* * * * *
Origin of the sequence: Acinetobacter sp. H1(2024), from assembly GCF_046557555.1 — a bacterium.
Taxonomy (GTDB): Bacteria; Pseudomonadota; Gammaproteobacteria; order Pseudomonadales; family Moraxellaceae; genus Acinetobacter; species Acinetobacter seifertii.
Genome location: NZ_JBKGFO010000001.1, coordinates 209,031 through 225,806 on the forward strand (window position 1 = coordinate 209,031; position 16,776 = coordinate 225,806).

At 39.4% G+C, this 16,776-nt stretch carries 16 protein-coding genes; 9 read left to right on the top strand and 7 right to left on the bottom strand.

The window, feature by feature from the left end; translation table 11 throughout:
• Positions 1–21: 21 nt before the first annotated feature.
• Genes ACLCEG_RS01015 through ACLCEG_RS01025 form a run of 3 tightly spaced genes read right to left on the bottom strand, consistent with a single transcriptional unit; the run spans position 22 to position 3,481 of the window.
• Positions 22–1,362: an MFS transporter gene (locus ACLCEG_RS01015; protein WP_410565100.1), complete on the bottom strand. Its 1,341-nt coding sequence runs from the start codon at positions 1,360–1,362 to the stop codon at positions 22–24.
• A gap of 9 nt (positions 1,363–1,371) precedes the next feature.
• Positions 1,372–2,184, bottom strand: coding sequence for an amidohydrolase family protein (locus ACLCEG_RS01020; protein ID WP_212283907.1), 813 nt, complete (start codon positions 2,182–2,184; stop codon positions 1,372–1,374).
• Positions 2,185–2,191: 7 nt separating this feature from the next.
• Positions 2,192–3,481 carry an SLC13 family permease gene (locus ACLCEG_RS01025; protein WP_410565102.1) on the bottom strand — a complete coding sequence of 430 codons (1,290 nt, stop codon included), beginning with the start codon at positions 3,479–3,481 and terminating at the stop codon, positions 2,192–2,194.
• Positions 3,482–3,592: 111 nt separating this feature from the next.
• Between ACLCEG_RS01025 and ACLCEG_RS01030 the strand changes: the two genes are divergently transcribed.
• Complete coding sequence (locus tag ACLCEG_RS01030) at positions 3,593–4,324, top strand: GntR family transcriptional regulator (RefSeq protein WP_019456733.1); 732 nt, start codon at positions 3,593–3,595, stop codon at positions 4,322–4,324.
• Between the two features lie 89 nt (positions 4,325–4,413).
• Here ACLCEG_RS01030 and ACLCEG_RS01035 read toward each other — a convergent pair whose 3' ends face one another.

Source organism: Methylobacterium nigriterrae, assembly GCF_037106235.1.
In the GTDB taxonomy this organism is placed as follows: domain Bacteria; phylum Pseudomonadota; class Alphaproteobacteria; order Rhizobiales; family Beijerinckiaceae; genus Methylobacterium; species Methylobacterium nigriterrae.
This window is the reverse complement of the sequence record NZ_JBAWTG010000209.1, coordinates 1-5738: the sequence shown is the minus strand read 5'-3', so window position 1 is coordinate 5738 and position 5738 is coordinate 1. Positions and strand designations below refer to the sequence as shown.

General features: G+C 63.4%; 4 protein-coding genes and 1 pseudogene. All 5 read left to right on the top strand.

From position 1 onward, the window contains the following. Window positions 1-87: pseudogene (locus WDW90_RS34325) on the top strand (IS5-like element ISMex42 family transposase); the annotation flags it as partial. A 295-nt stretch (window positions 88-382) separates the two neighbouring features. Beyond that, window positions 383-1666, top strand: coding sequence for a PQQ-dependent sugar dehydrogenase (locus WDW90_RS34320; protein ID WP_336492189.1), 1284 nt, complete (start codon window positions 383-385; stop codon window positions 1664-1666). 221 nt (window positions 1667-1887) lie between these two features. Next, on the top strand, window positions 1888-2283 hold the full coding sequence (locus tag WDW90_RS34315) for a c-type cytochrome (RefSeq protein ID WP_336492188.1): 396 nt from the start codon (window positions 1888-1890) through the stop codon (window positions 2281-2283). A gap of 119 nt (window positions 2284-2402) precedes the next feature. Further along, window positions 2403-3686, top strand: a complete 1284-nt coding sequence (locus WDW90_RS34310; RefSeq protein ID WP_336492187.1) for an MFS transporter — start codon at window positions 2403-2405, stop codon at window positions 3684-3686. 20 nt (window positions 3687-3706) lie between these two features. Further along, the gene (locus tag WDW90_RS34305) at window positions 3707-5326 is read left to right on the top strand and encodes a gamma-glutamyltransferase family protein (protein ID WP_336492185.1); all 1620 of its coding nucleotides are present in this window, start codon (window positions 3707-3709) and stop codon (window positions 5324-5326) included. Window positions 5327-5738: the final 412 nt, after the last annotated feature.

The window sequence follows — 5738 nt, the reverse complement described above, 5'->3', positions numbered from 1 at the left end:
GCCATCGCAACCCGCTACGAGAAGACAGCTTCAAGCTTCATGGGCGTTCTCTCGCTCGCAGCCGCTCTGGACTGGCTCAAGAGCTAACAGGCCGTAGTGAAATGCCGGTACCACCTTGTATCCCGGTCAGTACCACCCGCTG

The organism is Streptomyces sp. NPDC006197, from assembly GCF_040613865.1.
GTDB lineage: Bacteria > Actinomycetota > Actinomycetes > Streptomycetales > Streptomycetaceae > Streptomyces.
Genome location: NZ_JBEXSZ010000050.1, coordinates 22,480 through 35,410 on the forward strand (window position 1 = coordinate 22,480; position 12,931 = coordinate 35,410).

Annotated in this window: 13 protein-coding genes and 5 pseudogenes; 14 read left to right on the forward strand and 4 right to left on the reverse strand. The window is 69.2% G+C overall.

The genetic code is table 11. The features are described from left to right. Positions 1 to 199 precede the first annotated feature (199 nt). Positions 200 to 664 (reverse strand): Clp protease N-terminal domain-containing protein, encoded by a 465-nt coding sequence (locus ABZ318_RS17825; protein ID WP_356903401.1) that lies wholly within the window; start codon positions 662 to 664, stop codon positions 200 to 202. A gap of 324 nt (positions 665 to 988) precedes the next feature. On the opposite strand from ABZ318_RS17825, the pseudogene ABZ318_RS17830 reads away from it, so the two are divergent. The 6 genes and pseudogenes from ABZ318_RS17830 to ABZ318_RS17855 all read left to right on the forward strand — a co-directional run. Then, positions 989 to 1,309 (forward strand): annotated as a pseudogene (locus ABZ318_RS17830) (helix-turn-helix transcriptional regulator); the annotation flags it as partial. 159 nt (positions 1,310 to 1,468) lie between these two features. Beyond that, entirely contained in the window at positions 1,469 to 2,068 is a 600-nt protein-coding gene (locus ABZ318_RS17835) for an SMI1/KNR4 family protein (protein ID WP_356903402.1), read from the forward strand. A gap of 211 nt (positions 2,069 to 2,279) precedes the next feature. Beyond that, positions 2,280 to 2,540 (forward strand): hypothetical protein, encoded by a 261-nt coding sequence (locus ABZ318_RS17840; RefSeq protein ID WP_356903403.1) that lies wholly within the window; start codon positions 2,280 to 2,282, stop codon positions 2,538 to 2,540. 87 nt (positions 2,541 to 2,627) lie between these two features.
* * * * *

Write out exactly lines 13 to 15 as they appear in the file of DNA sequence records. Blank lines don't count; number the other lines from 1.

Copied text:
• Positions 3,482–3,592: 111 nt separating this feature from the next.
• Between ACLCEG_RS01025 and ACLCEG_RS01030 the strand changes: the two genes are divergently transcribed.
• Complete coding sequence (locus tag ACLCEG_RS01030) at positions 3,593–4,324, top strand: GntR family transcriptional regulator (RefSeq protein WP_019456733.1); 732 nt, start codon at positions 3,593–3,595, stop codon at positions 4,322–4,324.